Last Sunday, I posted three poems I wrote based on this week’s service at my Unitarian Universalist church. Today I would like to talk more about that service, specifically about a story that was told and acted out by both the minister and congregation members, a story meant to make people think harder about everything. This story was about a woman who set off to achieve her dreams. While she was on her way, she met another woman with a rope wrapped around her. That woman unwound most, but not all, of that rope and handed one end to her. She told her to keep holding on, then jumped off the bridge into the fast-moving river. Knowing the other woman would drown if she didn’t let go, the woman going off to achieve her dream held on for a long, long, time, even though she was running out of time to achieve her dream. She kept asking the woman in the river what else she could do to help her, but the only answer she got was to keep holding on to the rope. She did for a little while, but then gave up, let go, and went on to achieve her dreams before it got too late.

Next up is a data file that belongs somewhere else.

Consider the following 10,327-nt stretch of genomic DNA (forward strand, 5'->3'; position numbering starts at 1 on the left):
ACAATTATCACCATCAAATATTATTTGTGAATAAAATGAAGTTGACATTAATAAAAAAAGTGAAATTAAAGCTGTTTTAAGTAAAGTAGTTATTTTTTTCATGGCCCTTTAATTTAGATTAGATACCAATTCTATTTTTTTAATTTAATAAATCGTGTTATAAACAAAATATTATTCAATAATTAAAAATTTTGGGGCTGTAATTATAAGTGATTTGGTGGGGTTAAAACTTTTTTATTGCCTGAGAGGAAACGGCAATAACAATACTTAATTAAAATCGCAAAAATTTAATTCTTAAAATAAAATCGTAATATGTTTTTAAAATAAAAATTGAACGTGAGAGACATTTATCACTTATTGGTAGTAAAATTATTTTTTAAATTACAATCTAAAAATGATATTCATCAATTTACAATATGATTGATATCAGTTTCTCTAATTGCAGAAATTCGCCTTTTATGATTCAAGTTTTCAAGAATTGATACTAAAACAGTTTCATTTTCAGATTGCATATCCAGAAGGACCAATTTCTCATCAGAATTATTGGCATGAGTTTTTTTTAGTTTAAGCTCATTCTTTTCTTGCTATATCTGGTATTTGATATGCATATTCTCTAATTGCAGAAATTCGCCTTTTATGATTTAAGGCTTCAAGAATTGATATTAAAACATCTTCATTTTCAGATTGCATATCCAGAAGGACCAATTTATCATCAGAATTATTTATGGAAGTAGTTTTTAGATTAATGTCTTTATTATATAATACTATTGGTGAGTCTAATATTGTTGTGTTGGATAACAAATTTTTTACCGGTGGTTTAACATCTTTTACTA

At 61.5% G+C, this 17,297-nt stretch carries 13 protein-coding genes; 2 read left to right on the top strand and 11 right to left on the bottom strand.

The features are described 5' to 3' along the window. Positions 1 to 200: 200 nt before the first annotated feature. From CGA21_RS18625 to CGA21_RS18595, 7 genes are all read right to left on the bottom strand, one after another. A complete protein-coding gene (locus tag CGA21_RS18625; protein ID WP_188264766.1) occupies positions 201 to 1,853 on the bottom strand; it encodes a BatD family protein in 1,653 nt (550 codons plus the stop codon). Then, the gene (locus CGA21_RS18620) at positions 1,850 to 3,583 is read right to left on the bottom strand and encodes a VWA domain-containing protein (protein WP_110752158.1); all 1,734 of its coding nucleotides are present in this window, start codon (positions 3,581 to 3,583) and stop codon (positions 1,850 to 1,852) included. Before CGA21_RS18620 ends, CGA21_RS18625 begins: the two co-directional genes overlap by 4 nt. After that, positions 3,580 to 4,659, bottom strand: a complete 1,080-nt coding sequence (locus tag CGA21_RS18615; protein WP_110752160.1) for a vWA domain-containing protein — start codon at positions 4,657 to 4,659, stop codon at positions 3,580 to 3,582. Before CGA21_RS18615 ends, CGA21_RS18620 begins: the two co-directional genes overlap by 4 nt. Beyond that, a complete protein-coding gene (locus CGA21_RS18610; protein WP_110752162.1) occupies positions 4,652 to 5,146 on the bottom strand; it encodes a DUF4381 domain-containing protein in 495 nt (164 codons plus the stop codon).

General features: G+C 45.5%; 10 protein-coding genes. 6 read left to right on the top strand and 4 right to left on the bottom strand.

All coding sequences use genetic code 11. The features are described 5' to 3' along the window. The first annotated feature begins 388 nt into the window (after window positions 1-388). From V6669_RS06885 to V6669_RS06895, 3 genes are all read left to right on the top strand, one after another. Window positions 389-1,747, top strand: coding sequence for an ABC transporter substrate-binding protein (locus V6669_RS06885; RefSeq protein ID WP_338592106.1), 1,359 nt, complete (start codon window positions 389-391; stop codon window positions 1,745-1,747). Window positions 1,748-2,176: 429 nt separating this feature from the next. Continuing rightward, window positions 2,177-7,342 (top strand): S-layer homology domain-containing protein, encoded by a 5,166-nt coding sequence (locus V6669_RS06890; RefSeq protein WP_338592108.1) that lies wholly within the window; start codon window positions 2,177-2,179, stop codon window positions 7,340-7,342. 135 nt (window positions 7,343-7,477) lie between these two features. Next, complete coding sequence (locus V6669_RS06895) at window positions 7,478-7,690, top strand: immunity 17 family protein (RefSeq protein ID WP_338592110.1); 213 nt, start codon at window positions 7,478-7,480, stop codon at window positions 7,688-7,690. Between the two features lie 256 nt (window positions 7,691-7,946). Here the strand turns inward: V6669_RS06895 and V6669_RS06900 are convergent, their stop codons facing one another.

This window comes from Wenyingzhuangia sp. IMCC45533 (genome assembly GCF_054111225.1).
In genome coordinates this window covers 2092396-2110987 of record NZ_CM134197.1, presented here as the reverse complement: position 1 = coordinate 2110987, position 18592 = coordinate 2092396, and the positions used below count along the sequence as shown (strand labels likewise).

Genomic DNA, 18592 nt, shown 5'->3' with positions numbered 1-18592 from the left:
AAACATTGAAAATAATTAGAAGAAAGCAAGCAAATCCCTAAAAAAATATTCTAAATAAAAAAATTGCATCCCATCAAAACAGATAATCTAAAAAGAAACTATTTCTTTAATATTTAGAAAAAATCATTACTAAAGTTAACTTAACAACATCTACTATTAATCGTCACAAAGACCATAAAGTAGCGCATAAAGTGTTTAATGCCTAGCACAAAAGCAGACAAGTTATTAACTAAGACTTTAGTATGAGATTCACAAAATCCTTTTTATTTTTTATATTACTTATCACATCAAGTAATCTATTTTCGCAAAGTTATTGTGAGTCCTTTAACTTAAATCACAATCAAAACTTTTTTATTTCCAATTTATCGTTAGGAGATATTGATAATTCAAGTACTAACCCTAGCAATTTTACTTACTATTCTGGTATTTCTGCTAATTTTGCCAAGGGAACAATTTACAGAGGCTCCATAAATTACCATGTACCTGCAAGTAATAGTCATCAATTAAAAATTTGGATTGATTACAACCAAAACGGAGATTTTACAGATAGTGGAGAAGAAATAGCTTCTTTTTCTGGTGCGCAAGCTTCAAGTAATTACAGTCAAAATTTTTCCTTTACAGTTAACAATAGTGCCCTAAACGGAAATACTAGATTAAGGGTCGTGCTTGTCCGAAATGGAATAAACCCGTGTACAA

I wasn’t sure what this story was trying to say at first, but I hit on it while thinking about the different aspects of the service’s theme, which was helping others. One such aspect was the fact that no one can help someone who can’t help herself. After thinking that over, I concluded that that’s the real reason the woman going off to find her dream eventually stopped helping the woman who jumped off the bridge. The woman who jumped off the bridge wasn’t doing anything to get herself out of the river. She just kept holding on to the rope the woman on the bridge was holding while the other woman was running out of time to achieve her dream. I think this story was saying that since the woman in the river couldn’t help herself, she couldn’t solve her real problem, which was why holding the other end of the rope was a waste of time for the other woman.